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Context, Techniques and Popularity of Group Work

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The second behavior is group behavior, which is oriented to helping the group to survive and prosper. Group behavior includes establishing trust and mutual support, encouraging appropriate contributions from all members, resolving differences between members as well as setting and enforcing standards of behavior. Lastly is the Individual behavior, which is oriented to the needs and interest of the individual, and may interfere with the group process. This behavior includes blocking, dominating other members, displaying verbal or physical aggression, withdrawing from the group, seeking help or knowledge, forming pairs of cliques as well as grumbling or badmouthing members outside the group.

Observation studies of naturally occurring groups with high levels of interaction between members have demonstrated that these groups typically contain two or three individuals, and rarely involve more than five or six. One reason that has been provided is that people get confused by groups that are larger than six members since the number of possible relationships rises sharply as each new member joins. The number of people that any one person can observe, communicate actively with and be involved with being about seven to eight (Fujishin, 2009 P.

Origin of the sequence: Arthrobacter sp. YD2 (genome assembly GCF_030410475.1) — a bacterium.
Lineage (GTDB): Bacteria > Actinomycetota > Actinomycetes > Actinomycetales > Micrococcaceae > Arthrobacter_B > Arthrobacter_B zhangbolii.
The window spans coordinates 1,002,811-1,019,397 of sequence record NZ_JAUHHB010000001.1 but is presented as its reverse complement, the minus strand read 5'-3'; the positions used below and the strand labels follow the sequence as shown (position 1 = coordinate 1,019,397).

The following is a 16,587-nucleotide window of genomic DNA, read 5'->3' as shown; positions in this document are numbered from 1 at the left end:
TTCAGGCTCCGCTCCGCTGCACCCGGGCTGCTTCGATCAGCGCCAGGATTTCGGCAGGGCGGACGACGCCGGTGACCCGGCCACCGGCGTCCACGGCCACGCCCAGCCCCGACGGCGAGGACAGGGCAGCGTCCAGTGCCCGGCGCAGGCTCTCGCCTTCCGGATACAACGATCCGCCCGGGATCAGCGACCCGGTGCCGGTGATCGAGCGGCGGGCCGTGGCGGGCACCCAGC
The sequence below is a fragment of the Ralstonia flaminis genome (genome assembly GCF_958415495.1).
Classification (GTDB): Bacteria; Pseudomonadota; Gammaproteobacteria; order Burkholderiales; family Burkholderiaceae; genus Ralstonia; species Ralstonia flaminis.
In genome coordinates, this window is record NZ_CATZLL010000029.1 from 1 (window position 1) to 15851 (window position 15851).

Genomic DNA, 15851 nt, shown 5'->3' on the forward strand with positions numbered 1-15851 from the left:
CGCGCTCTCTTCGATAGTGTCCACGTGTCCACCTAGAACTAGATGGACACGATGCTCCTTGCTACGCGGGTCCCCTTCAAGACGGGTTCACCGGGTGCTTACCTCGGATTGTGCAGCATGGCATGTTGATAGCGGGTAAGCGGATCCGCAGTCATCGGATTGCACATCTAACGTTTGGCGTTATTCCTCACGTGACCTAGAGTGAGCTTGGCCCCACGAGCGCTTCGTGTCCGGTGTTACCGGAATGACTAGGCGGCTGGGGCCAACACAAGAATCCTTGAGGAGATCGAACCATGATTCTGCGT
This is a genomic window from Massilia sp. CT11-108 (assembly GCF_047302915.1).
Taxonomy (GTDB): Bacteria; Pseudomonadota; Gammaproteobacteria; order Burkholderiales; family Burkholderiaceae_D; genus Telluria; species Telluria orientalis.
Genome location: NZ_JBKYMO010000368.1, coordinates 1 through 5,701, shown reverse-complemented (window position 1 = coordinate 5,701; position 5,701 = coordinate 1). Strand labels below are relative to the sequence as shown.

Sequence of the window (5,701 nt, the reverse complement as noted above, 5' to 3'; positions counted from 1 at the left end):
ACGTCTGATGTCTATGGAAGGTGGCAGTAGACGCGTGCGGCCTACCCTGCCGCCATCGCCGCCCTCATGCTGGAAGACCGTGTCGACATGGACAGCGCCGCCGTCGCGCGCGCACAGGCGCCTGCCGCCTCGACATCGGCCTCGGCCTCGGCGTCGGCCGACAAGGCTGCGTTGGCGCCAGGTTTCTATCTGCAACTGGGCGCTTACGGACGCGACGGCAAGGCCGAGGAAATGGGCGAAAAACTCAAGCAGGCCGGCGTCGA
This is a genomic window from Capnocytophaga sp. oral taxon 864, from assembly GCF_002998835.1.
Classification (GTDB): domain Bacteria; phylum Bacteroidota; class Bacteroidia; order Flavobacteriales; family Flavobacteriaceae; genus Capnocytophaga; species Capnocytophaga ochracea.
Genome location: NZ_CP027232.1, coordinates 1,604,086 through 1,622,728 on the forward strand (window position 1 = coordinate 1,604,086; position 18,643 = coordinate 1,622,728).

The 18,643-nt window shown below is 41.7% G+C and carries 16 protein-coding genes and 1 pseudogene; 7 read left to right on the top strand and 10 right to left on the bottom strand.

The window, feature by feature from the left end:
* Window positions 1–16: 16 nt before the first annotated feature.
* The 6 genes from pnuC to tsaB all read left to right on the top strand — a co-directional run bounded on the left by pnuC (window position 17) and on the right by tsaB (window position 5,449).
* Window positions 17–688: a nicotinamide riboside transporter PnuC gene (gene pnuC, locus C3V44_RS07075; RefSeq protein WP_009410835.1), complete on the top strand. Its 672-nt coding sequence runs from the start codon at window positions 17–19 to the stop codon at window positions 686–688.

78). It is no accident that this is the normal maximum number of people usually invited to share a communal meal with the aim of maintaining one conversation at any given time. It is impossible to manage large groups for any significant period, and members tend to think that their personal control over the group process diminishes rapidly above the minimum of five to six people. Broadly, social communities are either individualists or collectivists, and the broader cultural organization in which the group operates can influence the behavior that goes on within the group.

People in the individual’ s cultures tend to see themselves as autonomous decision makers. Those in collective cultures are more likely to seek the views of others, and to see themselves as interdependent; their decision-making process will be more consultative.  

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